February 6, 2008–Bwog.net (The Blue & White online)
Now that Harold Pinter has been awarded the Nobel prize, his plays have officially entered the canon, and yet a play like The Homecoming, now in a wonderful revival at the Cort Theatre on 48th Street, in many ways feels far more modern than most new plays you’re likely to see on Broadway.
The story of The Homecoming is simple: the curtain opens on an ordinarily unpleasant day in the blue-collar, north London home of Max, his two sons Lenny and Joey, and his brother Sam. The drama really begins when Max’s oldest son Teddy returns for a surprise visit from America where has been a philosophy professor for nine years. He brings with him his wife Ruth, about whom he has told his family nothing.
Needless to say, Pinter did not become famous as a master storyteller. Eschewing exposition, Pinter allows us only the most vital details of his characters lives, presented intermittently throughout the play’s spare two hours. Thanks to Pinter’s brilliant and meticulous craftsmanship, it is in piecing things together after the play ends that you realize just how much information he has given you and in so few words.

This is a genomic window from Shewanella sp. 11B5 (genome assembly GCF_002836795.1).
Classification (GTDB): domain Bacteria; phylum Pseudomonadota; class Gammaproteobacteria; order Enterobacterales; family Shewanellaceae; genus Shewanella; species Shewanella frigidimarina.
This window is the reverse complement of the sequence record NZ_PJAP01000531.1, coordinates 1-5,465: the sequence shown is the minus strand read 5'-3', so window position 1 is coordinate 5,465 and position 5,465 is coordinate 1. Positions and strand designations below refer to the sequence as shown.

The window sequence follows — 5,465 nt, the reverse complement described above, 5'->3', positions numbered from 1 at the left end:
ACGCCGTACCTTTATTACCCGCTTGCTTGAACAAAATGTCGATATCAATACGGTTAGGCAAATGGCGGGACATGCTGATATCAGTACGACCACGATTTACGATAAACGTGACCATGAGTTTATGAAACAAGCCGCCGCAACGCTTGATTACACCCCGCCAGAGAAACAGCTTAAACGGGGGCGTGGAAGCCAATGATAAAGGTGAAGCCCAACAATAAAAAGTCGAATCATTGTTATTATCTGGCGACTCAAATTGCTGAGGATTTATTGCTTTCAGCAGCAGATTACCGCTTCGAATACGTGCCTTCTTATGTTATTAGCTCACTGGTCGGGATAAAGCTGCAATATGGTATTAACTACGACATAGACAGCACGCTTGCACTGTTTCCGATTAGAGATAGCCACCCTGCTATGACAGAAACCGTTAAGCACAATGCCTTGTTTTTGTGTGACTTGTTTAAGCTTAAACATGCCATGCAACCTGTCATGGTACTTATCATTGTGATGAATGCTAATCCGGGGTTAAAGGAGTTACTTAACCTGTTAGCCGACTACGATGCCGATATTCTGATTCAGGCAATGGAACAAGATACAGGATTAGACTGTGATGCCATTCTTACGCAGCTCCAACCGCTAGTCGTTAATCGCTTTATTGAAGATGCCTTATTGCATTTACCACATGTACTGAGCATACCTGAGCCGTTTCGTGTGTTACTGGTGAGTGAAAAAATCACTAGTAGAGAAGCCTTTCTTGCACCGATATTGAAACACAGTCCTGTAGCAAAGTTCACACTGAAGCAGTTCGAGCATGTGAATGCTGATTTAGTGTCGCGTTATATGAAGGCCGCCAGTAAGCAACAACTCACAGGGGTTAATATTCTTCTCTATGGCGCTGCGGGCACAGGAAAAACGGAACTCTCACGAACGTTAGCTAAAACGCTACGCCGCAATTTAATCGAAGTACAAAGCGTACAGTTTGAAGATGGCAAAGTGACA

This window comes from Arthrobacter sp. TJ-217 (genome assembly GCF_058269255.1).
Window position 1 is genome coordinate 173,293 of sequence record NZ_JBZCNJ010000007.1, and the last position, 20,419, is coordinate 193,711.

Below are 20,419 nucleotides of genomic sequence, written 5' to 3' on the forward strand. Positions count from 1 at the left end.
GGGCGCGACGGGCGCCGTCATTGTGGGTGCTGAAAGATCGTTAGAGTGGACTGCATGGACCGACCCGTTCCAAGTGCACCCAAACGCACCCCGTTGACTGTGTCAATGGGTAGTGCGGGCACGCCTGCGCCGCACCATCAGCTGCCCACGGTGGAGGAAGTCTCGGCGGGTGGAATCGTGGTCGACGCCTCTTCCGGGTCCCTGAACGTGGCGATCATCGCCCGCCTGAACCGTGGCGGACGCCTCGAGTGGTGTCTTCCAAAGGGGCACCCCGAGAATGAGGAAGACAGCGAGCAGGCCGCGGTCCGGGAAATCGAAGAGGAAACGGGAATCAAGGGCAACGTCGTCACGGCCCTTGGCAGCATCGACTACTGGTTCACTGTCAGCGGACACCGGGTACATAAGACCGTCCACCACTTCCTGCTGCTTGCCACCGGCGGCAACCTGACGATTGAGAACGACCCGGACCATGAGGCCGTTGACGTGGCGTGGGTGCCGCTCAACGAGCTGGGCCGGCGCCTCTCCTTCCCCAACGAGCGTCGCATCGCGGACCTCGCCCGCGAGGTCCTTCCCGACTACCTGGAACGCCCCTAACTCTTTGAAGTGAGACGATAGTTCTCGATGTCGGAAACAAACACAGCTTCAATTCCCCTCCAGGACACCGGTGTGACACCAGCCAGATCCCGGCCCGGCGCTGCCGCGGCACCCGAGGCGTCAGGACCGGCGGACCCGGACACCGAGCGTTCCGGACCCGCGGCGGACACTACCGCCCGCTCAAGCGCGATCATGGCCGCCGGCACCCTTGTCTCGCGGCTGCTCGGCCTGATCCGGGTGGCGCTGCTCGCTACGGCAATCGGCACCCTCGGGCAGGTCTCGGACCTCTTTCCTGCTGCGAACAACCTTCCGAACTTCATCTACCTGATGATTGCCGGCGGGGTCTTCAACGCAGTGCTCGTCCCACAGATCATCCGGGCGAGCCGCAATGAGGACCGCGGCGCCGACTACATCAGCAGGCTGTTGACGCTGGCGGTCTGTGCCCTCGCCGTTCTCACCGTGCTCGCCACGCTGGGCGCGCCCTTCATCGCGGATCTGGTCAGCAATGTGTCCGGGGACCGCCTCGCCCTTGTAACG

Even in such an outstanding cast, two performances stand out: James Frain as Teddy and Eve Best as Ruth. Frain, in his Broadway debut, is the picture of English restraint and academic arrogance. Without raising his voice, Frain delivers the play’s most hurtful speech, and even then he remains a study in elegant removal, a chilling example of a man who has had all humanity educated out of him. As Ruth, Best gives a perfectly austere performance. Whenever she glides on stage Best commands absolute attention with her unsettling combination of studied primness and searing carnality.
The surprise in this production, though, is neither the quality of the performance nor of the play itself; these are well-known actors in one of the most celebrated plays of the last fifty years. The surprise here is in The Homecoming’s continued ability to shock even jaded theatergoers. Although the play’s explicit sexuality may not elicit gasps from the audience anymore, by the play’s end I found myself breathless at this all-too-civilized depiction of humanity in a state of such refined decay.